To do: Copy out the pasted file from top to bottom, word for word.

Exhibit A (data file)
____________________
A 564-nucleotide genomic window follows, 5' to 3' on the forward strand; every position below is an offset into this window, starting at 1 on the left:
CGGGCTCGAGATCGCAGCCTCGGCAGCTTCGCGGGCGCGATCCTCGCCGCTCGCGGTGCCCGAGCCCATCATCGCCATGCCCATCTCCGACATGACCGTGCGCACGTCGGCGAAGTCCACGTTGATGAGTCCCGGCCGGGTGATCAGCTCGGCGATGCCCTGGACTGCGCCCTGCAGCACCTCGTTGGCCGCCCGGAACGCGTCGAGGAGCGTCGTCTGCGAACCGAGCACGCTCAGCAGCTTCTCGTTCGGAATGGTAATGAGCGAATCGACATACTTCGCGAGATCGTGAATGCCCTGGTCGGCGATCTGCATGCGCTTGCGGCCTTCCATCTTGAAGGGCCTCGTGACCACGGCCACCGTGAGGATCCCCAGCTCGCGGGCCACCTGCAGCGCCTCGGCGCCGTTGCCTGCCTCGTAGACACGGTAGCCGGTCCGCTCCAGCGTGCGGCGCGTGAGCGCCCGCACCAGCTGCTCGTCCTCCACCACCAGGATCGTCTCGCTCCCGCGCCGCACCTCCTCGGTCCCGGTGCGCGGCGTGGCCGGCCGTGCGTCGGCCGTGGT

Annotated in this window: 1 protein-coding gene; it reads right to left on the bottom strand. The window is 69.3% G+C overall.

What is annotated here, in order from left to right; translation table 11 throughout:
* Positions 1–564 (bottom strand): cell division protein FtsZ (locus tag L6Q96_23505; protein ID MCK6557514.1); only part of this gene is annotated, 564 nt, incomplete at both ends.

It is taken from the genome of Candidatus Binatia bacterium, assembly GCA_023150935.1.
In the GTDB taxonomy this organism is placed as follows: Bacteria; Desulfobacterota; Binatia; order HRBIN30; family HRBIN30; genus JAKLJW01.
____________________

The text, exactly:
A 564-nucleotide genomic window follows, 5' to 3' on the forward strand; every position below is an offset into this window, starting at 1 on the left:
CGGGCTCGAGATCGCAGCCTCGGCAGCTTCGCGGGCGCGATCCTCGCCGCTCGCGGTGCCCGAGCCCATCATCGCCATGCCCATCTCCGACATGACCGTGCGCACGTCGGCGAAGTCCACGTTGATGAGTCCCGGCCGGGTGATCAGCTCGGCGATGCCCTGGACTGCGCCCTGCAGCACCTCGTTGGCCGCCCGGAACGCGTCGAGGAGCGTCGTCTGCGAACCGAGCACGCTCAGCAGCTTCTCGTTCGGAATGGTAATGAGCGAATCGACATACTTCGCGAGATCGTGAATGCCCTGGTCGGCGATCTGCATGCGCTTGCGGCCTTCCATCTTGAAGGGCCTCGTGACCACGGCCACCGTGAGGATCCCCAGCTCGCGGGCCACCTGCAGCGCCTCGGCGCCGTTGCCTGCCTCGTAGACACGGTAGCCGGTCCGCTCCAGCGTGCGGCGCGTGAGCGCCCGCACCAGCTGCTCGTCCTCCACCACCAGGATCGTCTCGCTCCCGCGCCGCACCTCCTCGGTCCCGGTGCGCGGCGTGGCCGGCCGTGCGTCGGCCGTGGT

Annotated in this window: 1 protein-coding gene; it reads right to left on the bottom strand. The window is 69.3% G+C overall.

What is annotated here, in order from left to right; translation table 11 throughout:
* Positions 1–564 (bottom strand): cell division protein FtsZ (locus tag L6Q96_23505; protein ID MCK6557514.1); only part of this gene is annotated, 564 nt, incomplete at both ends.

It is taken from the genome of Candidatus Binatia bacterium, assembly GCA_023150935.1.
In the GTDB taxonomy this organism is placed as follows: Bacteria; Desulfobacterota; Binatia; order HRBIN30; family HRBIN30; genus JAKLJW01.